For someone like me who struggled with an eating disorder as a teen, I am grateful I grew up in the age of Kodak Instamatic and not Facebook Instagram.
Unless I had a Polaroid, snapshot selfies took at least a week to view, after dropping off the camera’s canary yellow canister of film at the local drug store to develop.
Once the Kodacolor pictures came back, I would rip open the envelope anxiously scrutinizing each image with the precision of a forensic scientist looking for any and all inconsistencies and flaws. Mercifully, the photos were limited to a mere 12 to 24 shots in each roll for me to agonize over how I looked. And unlike today, the barrage of comparison and perfection to others was not every 5 seconds.
Because that triumvirate for teen girls, Glamour, Mademoiselle, and Seventeen in whom we devotedly put our fashion faith were all monthly magazines, I had 30 days to analyze the same impossibly thin, campus-bound cuties who set the trends, were in the now, in the know, on the go, stepping out in leggy little vinyl skirts and low rising hipster pants in go-go checks.
Could I possibly turn on my pretty power and turn off the fat, learn how to make the scene, and tame my curves because, girls, wiggles are out. It was what was happening baby if you wanted to be in.
Today, the immediacy and pressure from the bombardment of images of ultra-thin women on social media seem intolerable especially to teen girls. The pressure to share only the best moments and imperative to look perfect combined with an addictive ingredient like Instagram is the perfect recipe to send teens spiraling towards eating disorders, depression, and an unhealthy sense of their bodies.
My generation, however, had our own time-tested recipes for body-related -insecurities. And they started early.
Never a skinny Minnie as a child, I always felt I was a mere Mallomar away from being considered chubby. I may never have aspired to have Barbie’s body, but I certainly didn’t want Little Lotta’s body either. By the grace of God, I was saved from the sheer embarrassment of having to ever wear any clothes with the horrifying brand name Chubbettes, – a midcentury fashion line designed to make girls 6-16 look slimmer.
If a summer at a weight loss camp didn’t do the trick for your overweight daughter, coming to a chunky childs rescue was a line of dresses with the less than woke name of Chubbette Fashions. “Is she on the plump side? Send her back to school in the slenderizing magic of Chubbettes wardrobe,” their ad copy read.
What girl wouldn’t be proud to sport a dress with that label on it?
Whereas boys like my significantly overweight older brother would shop for clothes in the Husky boy’s department at our local A&S, there was no shame attached to the name. Husky connotes strength and muscularity. There was nothing body positive for a girl about sporting a dress fashioned by Chubbettes.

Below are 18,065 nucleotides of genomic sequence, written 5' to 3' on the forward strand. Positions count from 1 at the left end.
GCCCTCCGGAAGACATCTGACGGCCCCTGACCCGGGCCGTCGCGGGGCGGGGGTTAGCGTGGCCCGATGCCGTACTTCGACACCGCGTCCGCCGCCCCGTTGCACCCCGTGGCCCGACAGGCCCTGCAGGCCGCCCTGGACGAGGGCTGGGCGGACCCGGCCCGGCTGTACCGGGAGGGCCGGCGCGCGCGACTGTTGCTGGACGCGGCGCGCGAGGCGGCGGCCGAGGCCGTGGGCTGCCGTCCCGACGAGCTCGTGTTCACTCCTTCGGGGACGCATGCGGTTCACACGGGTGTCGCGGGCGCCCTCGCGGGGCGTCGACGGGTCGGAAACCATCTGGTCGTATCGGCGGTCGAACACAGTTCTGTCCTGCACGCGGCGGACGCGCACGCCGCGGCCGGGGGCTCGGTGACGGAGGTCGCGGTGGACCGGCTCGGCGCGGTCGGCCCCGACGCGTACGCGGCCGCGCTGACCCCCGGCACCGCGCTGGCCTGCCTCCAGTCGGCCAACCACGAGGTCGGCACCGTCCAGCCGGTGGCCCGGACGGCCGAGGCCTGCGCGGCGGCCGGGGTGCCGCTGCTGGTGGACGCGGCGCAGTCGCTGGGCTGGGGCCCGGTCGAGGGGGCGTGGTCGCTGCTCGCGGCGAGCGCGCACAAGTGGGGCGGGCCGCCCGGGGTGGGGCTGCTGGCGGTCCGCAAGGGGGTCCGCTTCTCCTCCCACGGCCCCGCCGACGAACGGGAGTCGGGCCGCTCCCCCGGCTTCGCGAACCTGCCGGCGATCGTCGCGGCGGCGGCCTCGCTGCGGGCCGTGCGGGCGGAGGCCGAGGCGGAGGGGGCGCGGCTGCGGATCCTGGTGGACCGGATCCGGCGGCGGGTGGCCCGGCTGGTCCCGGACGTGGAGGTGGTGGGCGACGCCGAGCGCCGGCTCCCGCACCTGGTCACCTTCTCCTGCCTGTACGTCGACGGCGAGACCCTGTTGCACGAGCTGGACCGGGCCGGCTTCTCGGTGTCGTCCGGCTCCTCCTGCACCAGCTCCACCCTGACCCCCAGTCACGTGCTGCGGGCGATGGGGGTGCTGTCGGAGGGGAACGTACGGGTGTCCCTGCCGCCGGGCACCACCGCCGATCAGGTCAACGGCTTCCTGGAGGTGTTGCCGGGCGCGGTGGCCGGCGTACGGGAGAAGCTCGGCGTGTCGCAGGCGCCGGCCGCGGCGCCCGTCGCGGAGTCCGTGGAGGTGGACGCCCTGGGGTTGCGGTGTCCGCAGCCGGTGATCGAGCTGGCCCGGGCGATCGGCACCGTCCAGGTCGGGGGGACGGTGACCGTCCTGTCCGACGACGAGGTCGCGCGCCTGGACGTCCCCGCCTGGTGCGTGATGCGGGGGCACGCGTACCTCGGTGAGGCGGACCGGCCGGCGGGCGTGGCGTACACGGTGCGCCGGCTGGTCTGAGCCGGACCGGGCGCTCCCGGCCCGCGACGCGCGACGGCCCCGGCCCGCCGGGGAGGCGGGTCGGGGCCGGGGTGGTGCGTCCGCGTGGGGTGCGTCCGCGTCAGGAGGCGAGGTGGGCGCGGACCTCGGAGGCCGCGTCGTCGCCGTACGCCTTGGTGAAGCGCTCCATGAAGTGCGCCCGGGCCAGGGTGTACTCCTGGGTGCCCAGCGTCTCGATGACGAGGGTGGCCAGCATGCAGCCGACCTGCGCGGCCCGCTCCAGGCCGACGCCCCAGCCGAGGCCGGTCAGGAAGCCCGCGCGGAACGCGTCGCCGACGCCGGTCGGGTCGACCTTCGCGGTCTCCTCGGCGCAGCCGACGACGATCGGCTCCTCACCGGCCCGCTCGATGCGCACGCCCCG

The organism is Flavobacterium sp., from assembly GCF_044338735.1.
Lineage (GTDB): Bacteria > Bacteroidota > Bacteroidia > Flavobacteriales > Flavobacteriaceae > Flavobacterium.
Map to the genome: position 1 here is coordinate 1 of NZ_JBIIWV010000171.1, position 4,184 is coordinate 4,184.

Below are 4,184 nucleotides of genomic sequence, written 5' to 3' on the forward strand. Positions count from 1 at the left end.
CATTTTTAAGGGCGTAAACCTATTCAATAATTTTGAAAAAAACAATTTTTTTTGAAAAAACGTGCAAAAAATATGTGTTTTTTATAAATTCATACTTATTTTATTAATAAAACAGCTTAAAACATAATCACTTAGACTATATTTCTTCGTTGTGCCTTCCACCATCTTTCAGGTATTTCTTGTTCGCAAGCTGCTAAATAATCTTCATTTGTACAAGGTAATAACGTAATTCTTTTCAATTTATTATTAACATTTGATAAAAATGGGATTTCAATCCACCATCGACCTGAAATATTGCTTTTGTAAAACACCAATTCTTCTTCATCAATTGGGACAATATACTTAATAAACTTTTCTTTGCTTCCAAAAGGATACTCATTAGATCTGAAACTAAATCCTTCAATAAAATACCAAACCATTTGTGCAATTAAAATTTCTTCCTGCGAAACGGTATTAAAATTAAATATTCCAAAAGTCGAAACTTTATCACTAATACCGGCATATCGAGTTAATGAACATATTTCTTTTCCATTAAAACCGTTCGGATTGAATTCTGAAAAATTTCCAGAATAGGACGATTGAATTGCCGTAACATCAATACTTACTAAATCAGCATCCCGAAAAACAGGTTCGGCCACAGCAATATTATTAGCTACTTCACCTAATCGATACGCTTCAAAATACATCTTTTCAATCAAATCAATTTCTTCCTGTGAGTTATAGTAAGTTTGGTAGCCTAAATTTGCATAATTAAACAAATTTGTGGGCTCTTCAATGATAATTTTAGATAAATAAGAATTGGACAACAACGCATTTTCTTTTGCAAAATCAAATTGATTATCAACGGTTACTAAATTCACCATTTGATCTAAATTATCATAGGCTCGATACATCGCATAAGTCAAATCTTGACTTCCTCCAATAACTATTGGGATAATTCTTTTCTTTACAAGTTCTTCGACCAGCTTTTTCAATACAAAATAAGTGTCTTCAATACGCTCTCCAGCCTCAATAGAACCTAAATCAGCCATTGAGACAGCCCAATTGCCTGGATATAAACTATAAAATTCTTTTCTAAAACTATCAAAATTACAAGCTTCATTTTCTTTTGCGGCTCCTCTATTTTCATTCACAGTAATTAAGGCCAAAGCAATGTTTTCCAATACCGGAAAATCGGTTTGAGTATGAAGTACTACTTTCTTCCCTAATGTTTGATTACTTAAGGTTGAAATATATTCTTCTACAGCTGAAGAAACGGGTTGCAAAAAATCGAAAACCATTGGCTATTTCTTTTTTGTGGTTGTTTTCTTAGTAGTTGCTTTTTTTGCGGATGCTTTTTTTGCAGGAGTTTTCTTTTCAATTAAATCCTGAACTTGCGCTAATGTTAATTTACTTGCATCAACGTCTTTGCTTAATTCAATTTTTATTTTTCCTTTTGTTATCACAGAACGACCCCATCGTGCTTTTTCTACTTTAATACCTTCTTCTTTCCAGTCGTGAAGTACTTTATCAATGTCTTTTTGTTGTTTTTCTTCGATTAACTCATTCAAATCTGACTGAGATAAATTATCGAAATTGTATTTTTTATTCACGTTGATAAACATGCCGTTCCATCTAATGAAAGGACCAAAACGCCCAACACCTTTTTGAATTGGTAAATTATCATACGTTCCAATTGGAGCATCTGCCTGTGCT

How Happy Can A Chubby Girl Be?
Naturally, no mid-century mother who was herself was part of the Metrical for Lunch Bunch wanted a plump daughter.
“Your Chubby Lass Can Be Belle of Her Class, ” promised one ad from 1956. Forget studying arithmetic or boning up on social studies. “If your favorite little girl is on the plump side, dress her in Chubbettes and see her blossom into a lovely lass- as happy and self-assured as her slimmer schoolmates. Chubbettes are created for the chubby size young figure- a perfect combination of fit, comfort, and slenderizing design.”
Body Shaming- No Laughing Matter
Little Lotta might be fun for laughs in the comic books but life was difficult for a chubby child. So along with the stylish fashion Chubbettes also provided concerned parents with expert advice from a reputable doctor about how to deal with the ridicule that fat girls received.
There were no experts saying how unhealthy it was for young girls and women to be exposed to images of impossibly thin girls and women that would reinforce body-related insecurities. No worries about developing an eating disorder, because there wasn’t even a name for those yet.
Concerned parents could send away for Pounds and Personality a booklet offered by Chubbettes, full of advice for parents of a chubby girl ( ‘For parents who wants to assure the happiness of their overweight girls…what to do about her nickname, what to do about tactless remarks….her place in the home, active play, diet, appearances etc.”)
Apparently, there was no shame in body shaming.
Because fitting in was so important to a girl, Chubbettes helped give the right impression and promised with their fashion magic your little plump dumpling could be the belle of her class.
Take the case of Connie Chubbette:
Because this may be the year Connie forms lasting friendships the impression she gives is all important. This makes Chubbettes fashions important too because they’re designed specifically to slim and trim plump figures and let Connie ( and other chubby girls like Connie) look and feel their very best at school and play. Just a few of the Chubbette styles are shown in this catalog.
“She Can Have a Tummy …and Still Look Yummy”
It wouldn’t be long before a girl would outgrow her pretty Chubbette party dress. Girdles for the developing pre-teen were just waiting in the wings.
© Sally Edelstein and Envisioning The American Dream, 2021. Unauthorized use and/or duplication of this material without express and written permission from this blog’s author and/or owner is strictly prohibited. Excerpts and links may be used, provided that full and clear credit is given to Sally Edelstein and Envisioning The American Dream with appropriate and specific direction to the original content.